Aljamain Sterling on O’Malley picking his opponents

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Sean O’Malley’s reign as the UFC bantamweight champion remains intact following UFC 299.

The “Sugar Show” dazzled as the main event attraction for the second consecutive time this past Saturday night in front of an energetic Miami crowd. O’Malley sought redemption against Marlon “Chito” Vera, the only blemish on his 20-fight career (18-1, 1 NC), after a loss in August 2020. Unfortunately for Vera, he couldn’t replicate his previous victory and instead suffered a one-sided unanimous decision loss in their UFC 299 headliner rematch. O’Malley secured his second title defense after capturing the title against Aljamain Sterling at UFC 292 in August.

Despite top contender Merab Dvalishvili appearing as the clear next option, the promotion opted for O’Malley’s rematch with Vera. Post-fight, O’Malley, now a featherweight, called for a matchup with featherweight champion Ilia Topuria, showing less focus on Dvalishvili.

Sterling, frustrated by O’Malley’s post-fight antics, expressed his feelings on his YouTube channel. Sterling, 34, acknowledged that he might come across as “salty” when discussing the situation in his former division. If not for O’Malley, Sterling could have had his fourth title defense against Vera.

“He should have called out Merab and did the right thing. I think it’s kind of ridiculous for him to say, ‘Dana [White], get the jet to Spain.’ Like what’re you talking about, dude? You defended the belt against a guy who wasn’t even ranked in the Top 5. They moved him up to the Top 5 to make it look like it was better like he fought a Top 5 opponent. How did Chito move up in the rankings? Who did he beat to move up in the rankings? He just barely beat Pedro Munhoz, who Pedro just lost a pretty decisive fight to Kyler Phillips.

“No knock on Pedro, I’m not trying to throw strays. I’m just trying to call a spade a spade. Yeah, [O’Malley] won, but it would be nice to fight a guy who’s next in line. So, that’s the only thing that I feel a little bit awkward about. Yeah, you won, but you won against a guy we were all expecting you to beat. So, as a champion, it’s hard for me to put a lot of stock in that because I just can’t respect it as much.”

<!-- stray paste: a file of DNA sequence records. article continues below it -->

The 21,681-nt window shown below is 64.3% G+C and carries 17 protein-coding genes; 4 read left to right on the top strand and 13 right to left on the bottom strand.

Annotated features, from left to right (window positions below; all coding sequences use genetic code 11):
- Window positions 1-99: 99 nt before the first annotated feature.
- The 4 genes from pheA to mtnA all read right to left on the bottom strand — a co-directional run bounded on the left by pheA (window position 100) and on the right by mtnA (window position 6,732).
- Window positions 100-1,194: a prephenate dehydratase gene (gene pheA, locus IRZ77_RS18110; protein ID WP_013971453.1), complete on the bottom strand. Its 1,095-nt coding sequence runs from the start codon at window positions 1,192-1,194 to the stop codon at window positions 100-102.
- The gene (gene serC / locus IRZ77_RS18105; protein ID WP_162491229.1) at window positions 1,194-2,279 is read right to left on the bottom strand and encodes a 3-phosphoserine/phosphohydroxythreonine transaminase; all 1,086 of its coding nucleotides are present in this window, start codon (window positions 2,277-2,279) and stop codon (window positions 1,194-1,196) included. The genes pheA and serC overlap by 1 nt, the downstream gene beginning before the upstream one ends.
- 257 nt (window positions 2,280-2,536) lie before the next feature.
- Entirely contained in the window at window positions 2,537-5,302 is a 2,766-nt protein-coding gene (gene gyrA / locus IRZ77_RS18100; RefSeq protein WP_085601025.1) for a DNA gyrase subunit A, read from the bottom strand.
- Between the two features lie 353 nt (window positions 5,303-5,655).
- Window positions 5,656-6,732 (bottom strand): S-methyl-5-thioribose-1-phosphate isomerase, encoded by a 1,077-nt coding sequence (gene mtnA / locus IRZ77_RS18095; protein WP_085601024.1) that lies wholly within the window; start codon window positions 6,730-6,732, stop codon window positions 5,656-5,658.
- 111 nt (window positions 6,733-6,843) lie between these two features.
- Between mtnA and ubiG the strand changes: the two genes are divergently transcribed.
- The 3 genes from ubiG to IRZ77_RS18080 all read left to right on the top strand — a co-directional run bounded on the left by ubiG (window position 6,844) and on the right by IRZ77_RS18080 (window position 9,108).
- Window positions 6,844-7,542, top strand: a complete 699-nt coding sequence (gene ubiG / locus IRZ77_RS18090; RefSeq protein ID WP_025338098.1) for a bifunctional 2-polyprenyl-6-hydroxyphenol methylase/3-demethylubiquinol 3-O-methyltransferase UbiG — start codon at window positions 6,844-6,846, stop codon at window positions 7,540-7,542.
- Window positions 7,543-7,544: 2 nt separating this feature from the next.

O’Malley, 29, had already expressed his desire for a champion vs. champion fight before Topuria claimed the featherweight title at UFC 298 with a knockout of Alexander Volkanovski last month. O’Malley appreciates the excitement and danger that “El Matador” brings at 145 pounds but considers Dvalishvili the most logical bantamweight challenger.

Dvalishvili, known as “The Machine,” boasts a bantamweight record 10-fight winning streak.

“At the end of the day, if you beat the next best guy, that’s a true champion. I think anybody with any type of respect for the game — you can say, ‘Well, that’s not the way the sport is being played anymore.’ That’s fair, but we’re talking about credibility in terms of the win. You go out there against a guy you’re supposed to beat and you beat him to a decision. Even O’Malley was kind of like, ‘Damn, I really thought I could finish him.’ That would have been a perfect highlight-reel.

“A win, but now you kind of have that question mark of, ‘Well, if you fought the next best guy, would that fight look the same? If you fought [Cory] Sandhagen, if you fought Merab, would that fight have looked the same?’ It’s a good win to get your feet wet as the bantamweight king and I do look forward to O’Malley hopefully doing the right thing and calling out Merab. UFC doing the right thing and making this fight.

“It’s an opportunity for the UFC and Sean to do the right thing. Be the gangster. Be the badass. Call out the next best guy. Get people to see that you’re not afraid to fight the biggest best guys in the division. Not picking fights that are gonna make you look like a superstar. That was a tailor-made fight [with Vera] for Sean to look great.”

Sterling is set to make his featherweight debut against Calvin Kattar at UFC 300 next month.

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